Due to concerns about safe travel during the global Covid-19 pandemic, RSVP was forced to reschedule its 2020 conference, originally to be held at Temple University, for 2021. In lieu of an in-person conference, we hosted a series of free online events designed to engage our members and newcomers alike.
With the success of our inaugural “salon” in September 2020, RSVP’s membership elected to continue offering free virtual events throughout the 2020-2021 academic year. Below is a record of our panels, interviews, workshops, roundtables, Twitter chatter, and conversations — all moments of connection we found with both colleagues and Victorian periodicals during an otherwise distanced and disconcerting time.
2021 Digital Salon Events
Our 2021 Digital Salon events convened once a month and included a variety of topics.
A Discussion Decolonizing Periodical Studies (January 2021)
Moderator: Lara Atkin (University of Kent)
Doing Periodical Research Online (February 2021)
This event was not recorded in support of brainstorming/open discussion.
Teaching Periodical Studies Online (March 2021)
the creative ways they use digital affordances to connect students with Victorian periodicals research, especially in the time of distance learning.
Moderator: Helena Goodwyn (Northumbria University)
To access or download the assignments/activities discussed by our panelists, visit our Teaching Materials page.
Household Words: How to Do Primary Source Research at Home (April 2021):
Moderator: Rebecca Nesvet (University of Wisconsin-Green Bay)
Zotero Workshop with Marie Léger-St-Jean (April 2021)
Born out of our February brainstorming session, Marie kindly took us through the finer points of using Zotero, an open-source software for organizing research
Watch the recording of this event on our YouTube channel.
Doing Research as an Independent Scholar (May 2021)
Moderator: Kaari Newman (University of Delaware)
Race and Transimperialism in Periodicals — A Workshop Series
Megan Kuster (University College Dublin), “Returning Citation: The Journal of the Polynesian Society, Natural Science and Indigenous Agents” (May 2021)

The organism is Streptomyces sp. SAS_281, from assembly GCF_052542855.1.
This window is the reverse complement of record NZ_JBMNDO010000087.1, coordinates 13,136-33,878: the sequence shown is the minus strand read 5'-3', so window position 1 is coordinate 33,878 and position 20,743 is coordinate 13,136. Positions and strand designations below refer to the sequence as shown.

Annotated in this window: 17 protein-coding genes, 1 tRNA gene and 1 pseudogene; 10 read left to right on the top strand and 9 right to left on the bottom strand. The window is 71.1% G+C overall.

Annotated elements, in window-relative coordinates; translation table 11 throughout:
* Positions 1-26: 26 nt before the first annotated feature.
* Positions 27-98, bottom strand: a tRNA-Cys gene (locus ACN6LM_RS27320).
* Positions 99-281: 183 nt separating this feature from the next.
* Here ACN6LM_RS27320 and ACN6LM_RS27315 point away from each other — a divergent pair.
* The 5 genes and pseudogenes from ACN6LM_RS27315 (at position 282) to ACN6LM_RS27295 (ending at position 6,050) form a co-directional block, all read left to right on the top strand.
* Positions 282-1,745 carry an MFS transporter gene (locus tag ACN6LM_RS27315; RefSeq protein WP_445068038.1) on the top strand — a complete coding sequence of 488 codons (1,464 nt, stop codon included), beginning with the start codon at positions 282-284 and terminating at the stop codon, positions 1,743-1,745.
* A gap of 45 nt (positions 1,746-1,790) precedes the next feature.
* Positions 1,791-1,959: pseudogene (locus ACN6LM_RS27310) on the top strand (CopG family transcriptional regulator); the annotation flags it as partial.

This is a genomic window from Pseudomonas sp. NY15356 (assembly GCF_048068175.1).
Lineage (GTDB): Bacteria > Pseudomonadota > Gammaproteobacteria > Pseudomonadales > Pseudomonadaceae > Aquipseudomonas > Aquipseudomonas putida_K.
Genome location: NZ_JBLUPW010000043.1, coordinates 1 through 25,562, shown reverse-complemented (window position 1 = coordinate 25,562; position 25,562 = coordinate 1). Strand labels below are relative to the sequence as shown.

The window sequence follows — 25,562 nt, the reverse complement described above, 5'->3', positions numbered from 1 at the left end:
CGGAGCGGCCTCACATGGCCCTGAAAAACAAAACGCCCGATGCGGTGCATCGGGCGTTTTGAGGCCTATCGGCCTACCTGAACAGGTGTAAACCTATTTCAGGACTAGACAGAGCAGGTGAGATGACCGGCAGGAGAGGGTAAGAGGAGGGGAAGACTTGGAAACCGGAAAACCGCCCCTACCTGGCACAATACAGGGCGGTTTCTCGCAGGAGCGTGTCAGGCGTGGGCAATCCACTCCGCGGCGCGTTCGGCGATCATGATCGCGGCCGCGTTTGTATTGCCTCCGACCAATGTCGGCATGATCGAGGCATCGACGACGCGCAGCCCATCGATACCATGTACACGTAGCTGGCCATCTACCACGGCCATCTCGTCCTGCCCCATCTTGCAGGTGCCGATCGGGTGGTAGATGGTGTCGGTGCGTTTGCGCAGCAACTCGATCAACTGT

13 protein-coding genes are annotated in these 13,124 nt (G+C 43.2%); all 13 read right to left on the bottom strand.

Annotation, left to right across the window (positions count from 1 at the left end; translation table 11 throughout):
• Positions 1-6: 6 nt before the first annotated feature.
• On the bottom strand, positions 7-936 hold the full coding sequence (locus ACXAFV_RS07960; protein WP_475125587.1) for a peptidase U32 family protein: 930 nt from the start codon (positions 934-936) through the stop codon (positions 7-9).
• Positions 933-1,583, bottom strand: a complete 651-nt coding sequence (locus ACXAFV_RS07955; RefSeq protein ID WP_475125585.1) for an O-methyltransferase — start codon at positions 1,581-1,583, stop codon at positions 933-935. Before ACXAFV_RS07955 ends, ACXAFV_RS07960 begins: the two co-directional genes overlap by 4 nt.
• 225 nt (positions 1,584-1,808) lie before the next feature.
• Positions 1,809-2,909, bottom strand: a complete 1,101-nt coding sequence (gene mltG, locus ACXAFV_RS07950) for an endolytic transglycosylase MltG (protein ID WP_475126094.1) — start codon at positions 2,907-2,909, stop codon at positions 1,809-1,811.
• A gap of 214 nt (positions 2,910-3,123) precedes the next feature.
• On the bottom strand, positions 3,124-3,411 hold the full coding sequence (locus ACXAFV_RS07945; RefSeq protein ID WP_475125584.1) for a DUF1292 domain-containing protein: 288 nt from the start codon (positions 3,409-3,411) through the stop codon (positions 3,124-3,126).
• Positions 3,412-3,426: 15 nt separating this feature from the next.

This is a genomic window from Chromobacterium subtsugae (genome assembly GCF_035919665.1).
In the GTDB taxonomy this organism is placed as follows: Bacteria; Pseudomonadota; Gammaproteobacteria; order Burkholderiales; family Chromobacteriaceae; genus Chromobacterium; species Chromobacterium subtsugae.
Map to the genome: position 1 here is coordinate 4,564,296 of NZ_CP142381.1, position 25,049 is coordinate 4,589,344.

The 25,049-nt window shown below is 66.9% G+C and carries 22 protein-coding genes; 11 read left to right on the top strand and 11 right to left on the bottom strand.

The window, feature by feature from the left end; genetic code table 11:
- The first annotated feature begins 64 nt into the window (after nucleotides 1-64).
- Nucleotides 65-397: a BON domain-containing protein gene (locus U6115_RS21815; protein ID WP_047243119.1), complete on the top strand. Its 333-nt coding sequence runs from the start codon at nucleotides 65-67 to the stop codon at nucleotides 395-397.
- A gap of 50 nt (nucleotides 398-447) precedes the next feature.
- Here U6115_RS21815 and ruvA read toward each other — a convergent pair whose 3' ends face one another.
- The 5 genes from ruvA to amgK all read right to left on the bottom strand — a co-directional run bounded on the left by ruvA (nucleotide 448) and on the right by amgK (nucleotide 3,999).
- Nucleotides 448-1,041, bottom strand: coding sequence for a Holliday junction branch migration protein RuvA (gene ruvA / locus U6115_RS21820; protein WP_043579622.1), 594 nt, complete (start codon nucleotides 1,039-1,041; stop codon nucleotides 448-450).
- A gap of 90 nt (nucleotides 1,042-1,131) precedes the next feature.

Watch a recording of this event on our YouTube channel.
More events to come Fall 2021!
2020 RSVP Digital Salon
Our inaugural Digital Salon consisted of four sessions convened over the original conference dates, September 10-12, 2020. It included:
- A Colby Book Prize Interview with Dr. Thomas Smits (Utrecht University), winner of the 2020 Colby Book Prize, about his new book, The European Illustrated Press and the Emergence of a Transnational Visual Culture of the News, 1842-1870 (Routledge). The session was chaired by Andrew Hobbs.
- A Digital Humanities and Periodical Scholarship Roundtable with:
- Troy Bassett (Purdue University Fort Wayne), At the Circulating Library: A Database of Victorian Fiction, 1837-1901
- Jesse Erickson (University of Delaware), Ouidiana and America’s Black Press
- Marie Léger-St-Jean (Independent Scholar), Price One Penny: Cheap Literature, 1837-1860, a 2020 RSVP Field Development Grant recipient
- Jessie Reeder (SUNY Binghamton), British Chilean News: Digitizing the 19th-Century British Press in Chile, a 2018 RSVP Field Development Grant recipient
- Matthew Poland (University of Washington), Moderator
- A “Twitter Taster” event previewing scholarly work by RSVP members:
- Helena Goodwyn, The Author Evolution: Walter Besant’s Pellucid Prose
- Andrew King, Circulating Rhythms: Victorian Trade Periodicals and Everyday Myths
- Laura Fiss, Andrew Fiss & Michelle Jarvie-Eggart, ‘Pioneer of the Technical and Trade Press of the World’: Mining Periodicals in the Holdings of Michigan Technological University
- Justin Gilbert & Marie Léger-St-Jean, Gabriel Alexander and G.W.M. Reynolds: Changing Bylines and the Transatlantic Circulation of Penny-Number Revolutionary William Wallace
- Alexis Easley, The Reprinting of the Brontës’ Poetry in the Periodical Press, 1846-99
- Kirstie Blair, Factory Times
- Kaari Newman, Circulations of Civil War: The American Civil War According to the Preston Chronicle
- An RSVP Social Hour based on Ann M. Hale’s Nineteenth-Century Periodicals Lockdown House meme. The meme asked us to choose a set of historical figures to join for the duration of the pandemic. Inspired by the lively social media conversations that ensued, we sought to create a similar atmosphere in cyberspace to chat with colleagues and mingle with a select group of Victorians, where we could never escape the inimitable Dickens!